The Vanishing by Wendy Webb ★★☆☆☆ #bookreview

vanishingSynopsis from Goodreads
Recently widowed and rendered penniless by her Ponzi-scheming husband, Julia Bishop is eager to start anew. So when a stranger appears on her doorstep with a job offer, she finds herself accepting the mysterious yet unique position: caretaker to his mother, Amaris Sinclair, the famous and rather eccentric horror novelist whom Julia has always admired…and who the world believes is dead. When she arrives at the Sinclairs’ enormous estate on Lake Superior, Julia begins to suspect that there may be sinister undercurrents to her “too-good-to-be-true” position. As Julia delves into the reasons of why Amaris chose to abandon her successful writing career and withdraw from the public eye, her search leads to unsettling connections to her own family tree, making her wonder why she really was invited to Havenwood in the first place, and what monstrous secrets are still held prisoner within its walls.

My Thoughts
As I have mentioned in previous reviews of Wendy Webb’s books, I discovered this author a couple of weeks ago when I had the pleasure of reading Daughters of the Lake. I really enjoyed that book and decided to read more of her work. I read The End of Temperance Dare next. I loved that book, also! Next I read The Fate of Mercy Alban. To me, Mercy Alban was a rough draft of Temperance Dare, and only okay in my opinion. Now I have finished The Vanishing – yet another book that takes place in an old mansion next to Lake Superior, owned by an old woman, with a new younger woman entering the picture to discover and solve the house’s haunted secrets. This books even mentions again (just like Temperance Dare and Mercy Alban) that historically the owners of the house liked to invite writers and artists to use the home as a retreat. Seriously, I can’t believe her publisher let her write so many books that are almost exactly the same story.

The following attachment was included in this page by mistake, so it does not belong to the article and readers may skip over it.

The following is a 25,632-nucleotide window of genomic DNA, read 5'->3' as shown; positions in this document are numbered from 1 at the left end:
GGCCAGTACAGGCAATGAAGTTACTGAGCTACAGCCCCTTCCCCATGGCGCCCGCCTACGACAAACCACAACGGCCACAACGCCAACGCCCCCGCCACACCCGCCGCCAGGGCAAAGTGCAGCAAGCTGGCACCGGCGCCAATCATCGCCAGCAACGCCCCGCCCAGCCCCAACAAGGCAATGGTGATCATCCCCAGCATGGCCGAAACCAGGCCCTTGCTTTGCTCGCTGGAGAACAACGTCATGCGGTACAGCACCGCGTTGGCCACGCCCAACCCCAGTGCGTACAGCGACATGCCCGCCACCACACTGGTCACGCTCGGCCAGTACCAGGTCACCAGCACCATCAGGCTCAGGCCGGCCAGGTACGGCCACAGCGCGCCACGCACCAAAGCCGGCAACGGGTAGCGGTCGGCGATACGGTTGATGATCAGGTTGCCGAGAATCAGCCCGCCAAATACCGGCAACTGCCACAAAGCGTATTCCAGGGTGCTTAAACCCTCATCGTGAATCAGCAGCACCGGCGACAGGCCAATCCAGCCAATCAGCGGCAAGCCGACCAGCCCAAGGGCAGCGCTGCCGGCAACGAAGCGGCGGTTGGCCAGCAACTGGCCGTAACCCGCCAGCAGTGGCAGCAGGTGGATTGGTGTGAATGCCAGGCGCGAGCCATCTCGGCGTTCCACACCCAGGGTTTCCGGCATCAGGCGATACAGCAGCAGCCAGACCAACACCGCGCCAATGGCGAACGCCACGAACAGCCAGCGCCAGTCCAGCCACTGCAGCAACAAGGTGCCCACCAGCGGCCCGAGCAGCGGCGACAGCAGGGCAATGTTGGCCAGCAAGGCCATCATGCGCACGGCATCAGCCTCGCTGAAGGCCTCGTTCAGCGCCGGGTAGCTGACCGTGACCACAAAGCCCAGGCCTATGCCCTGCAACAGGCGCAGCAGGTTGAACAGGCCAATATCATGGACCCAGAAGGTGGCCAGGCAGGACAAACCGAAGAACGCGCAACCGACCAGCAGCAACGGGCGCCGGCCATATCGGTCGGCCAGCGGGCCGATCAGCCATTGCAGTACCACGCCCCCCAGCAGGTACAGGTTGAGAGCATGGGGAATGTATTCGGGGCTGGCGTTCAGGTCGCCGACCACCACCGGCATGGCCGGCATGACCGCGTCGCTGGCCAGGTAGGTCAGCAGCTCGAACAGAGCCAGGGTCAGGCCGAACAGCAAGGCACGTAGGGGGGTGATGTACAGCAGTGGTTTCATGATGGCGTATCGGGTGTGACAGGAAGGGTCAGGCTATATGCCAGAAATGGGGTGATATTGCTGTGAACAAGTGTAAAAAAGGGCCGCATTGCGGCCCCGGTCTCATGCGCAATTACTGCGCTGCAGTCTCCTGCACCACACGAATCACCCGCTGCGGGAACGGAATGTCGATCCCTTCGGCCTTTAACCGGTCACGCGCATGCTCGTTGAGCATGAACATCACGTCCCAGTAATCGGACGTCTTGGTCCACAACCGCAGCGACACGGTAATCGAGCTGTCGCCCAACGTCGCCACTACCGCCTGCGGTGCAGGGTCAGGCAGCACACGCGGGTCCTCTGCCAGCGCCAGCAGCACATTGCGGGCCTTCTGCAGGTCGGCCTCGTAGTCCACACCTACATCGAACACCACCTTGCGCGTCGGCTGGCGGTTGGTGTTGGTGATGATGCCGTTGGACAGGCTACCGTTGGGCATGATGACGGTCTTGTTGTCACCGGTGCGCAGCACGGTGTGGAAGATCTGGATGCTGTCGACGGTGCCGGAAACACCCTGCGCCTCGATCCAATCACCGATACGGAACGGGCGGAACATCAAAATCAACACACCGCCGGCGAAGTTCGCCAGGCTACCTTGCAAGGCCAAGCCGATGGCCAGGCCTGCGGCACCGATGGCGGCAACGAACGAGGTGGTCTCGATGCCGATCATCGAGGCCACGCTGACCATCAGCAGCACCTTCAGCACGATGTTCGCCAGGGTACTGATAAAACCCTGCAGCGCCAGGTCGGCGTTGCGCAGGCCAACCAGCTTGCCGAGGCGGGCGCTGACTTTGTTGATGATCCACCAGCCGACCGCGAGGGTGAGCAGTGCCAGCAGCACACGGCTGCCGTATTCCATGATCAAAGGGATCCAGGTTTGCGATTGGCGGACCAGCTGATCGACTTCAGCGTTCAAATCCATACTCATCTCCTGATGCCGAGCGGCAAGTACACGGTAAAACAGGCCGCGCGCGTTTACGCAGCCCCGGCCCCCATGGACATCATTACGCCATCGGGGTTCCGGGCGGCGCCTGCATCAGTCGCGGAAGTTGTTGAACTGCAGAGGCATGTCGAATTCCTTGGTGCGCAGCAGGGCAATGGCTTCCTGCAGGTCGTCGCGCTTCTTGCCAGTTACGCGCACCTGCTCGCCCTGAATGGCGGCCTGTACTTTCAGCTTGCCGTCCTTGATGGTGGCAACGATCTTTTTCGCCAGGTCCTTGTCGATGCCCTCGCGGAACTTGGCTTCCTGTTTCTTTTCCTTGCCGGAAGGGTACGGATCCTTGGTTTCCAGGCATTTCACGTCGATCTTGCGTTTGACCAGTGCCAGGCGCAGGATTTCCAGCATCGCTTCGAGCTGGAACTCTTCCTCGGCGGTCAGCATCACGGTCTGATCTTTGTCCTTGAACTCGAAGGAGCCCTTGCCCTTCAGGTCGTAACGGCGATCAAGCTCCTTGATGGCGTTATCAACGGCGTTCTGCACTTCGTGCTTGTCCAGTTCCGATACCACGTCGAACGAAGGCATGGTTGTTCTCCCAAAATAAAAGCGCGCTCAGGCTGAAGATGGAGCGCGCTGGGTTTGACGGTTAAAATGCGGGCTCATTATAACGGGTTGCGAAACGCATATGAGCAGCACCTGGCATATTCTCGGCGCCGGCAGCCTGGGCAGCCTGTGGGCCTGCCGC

My nitpicks:

  1. No substance. The bumps and scares weren’t scary.
  2. Another book where the young female lead instantly falls deeply in love with a male character. Seriously? Not believable.
  3. No way on earth the young lead female would agree so quickly to give up her identity and life as she knows it to vanish, literally, at the request of a stranger. That is a huge life altering decision that just isn’t made in minutes. That was so unbelievable, no matter the circumstances, that I almost stopped reading at that point.

I am reading Wendy Webb’s novels essentially in reverse publication order. It is clear she has improved as a writer because her last two books, Temperance Dare and Daughters of the Lake were really fantastic in my opinion and I’d recommend them to anyone that likes gothic horror. The earlier books? Not so much. I have to wonder if my opinion of her books would be different if I had read them in publication order instead. Maybe. I’ll never know at this point.

I have one more Webb book available to read and it was her first one. I will eventually give it a chance, if for no other reason than to complete the Webb catalog to date, but I think I may wait awhile to do so after the repetitiveness of The Vanishing.

Published January 21, 2014 by Hyperion

My rating – 2 out of 5

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